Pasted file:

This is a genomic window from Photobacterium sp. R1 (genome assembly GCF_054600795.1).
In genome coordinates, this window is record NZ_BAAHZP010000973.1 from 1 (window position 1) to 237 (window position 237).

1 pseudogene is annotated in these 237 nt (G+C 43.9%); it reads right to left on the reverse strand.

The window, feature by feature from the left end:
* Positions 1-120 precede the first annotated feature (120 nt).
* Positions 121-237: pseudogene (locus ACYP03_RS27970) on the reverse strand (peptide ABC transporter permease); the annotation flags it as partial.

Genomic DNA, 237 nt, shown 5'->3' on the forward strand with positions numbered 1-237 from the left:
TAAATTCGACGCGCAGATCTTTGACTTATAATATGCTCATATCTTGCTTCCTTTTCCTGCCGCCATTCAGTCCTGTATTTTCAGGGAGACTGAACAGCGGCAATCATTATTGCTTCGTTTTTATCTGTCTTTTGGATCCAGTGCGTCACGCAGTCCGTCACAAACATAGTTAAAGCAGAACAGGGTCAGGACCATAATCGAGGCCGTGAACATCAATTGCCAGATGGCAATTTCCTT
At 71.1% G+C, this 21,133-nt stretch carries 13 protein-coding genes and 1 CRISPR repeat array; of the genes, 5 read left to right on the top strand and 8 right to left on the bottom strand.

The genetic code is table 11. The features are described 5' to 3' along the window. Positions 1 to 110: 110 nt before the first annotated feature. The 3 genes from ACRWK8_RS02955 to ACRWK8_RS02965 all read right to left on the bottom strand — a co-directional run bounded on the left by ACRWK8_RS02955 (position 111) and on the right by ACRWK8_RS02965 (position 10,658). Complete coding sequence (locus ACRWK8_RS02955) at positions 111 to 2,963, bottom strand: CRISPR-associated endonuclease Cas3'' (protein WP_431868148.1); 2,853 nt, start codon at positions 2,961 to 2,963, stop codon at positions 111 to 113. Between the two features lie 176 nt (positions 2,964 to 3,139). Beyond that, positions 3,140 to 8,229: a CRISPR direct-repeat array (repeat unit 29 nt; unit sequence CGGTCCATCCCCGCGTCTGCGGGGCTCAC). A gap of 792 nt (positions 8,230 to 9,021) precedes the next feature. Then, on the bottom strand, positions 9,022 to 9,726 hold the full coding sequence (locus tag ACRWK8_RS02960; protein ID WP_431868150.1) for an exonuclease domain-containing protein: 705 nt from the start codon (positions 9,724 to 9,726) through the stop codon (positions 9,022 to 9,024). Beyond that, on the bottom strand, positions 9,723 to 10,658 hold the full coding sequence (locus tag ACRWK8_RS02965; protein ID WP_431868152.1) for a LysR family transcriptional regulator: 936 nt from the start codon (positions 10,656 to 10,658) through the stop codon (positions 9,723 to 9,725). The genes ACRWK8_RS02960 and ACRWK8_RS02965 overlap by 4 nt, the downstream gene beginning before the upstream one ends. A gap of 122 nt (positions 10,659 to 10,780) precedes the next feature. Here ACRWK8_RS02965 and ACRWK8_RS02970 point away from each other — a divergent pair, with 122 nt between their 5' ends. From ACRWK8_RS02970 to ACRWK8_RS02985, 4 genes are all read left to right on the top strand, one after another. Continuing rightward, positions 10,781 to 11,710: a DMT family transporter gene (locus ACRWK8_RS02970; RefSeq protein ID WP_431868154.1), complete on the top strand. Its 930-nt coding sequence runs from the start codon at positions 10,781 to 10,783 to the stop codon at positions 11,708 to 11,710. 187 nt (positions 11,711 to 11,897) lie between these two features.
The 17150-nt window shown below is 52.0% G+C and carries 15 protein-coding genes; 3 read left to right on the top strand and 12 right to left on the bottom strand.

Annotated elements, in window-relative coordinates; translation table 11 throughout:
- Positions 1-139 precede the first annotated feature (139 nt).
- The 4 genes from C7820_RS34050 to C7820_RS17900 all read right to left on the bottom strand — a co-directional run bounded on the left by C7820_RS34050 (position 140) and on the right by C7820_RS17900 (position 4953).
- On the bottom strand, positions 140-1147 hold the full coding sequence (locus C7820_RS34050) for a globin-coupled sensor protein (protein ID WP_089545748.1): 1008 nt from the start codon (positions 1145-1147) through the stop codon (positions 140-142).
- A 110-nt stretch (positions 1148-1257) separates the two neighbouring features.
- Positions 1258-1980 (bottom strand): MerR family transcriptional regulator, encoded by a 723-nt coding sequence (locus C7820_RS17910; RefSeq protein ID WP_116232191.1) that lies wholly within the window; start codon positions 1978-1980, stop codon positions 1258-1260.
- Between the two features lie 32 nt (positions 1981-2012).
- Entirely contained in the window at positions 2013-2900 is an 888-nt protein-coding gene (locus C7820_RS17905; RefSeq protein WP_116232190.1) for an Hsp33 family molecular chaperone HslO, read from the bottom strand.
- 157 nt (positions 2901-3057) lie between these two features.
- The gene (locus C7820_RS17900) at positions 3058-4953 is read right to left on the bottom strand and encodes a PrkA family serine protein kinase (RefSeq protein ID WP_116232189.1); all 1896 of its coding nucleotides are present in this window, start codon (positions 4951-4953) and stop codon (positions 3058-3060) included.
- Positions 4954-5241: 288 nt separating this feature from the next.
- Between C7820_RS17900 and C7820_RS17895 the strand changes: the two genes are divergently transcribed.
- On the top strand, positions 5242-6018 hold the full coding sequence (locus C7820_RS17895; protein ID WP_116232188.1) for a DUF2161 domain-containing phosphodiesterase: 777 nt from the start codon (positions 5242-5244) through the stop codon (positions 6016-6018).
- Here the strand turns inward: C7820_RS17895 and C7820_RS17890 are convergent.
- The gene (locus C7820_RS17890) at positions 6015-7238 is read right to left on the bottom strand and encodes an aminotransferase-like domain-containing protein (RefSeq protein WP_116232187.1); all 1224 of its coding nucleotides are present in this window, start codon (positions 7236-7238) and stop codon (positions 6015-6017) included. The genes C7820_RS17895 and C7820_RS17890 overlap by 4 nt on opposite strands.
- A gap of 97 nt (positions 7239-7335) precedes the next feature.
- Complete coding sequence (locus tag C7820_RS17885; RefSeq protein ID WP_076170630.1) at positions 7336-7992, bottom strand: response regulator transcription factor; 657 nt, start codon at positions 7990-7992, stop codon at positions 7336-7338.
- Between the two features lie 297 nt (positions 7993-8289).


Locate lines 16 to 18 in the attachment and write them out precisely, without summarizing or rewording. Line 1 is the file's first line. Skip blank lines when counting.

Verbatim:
- A 110-nt stretch (positions 1148-1257) separates the two neighbouring features.
- Positions 1258-1980 (bottom strand): MerR family transcriptional regulator, encoded by a 723-nt coding sequence (locus C7820_RS17910; RefSeq protein ID WP_116232191.1) that lies wholly within the window; start codon positions 1978-1980, stop codon positions 1258-1260.
- Between the two features lie 32 nt (positions 1981-2012).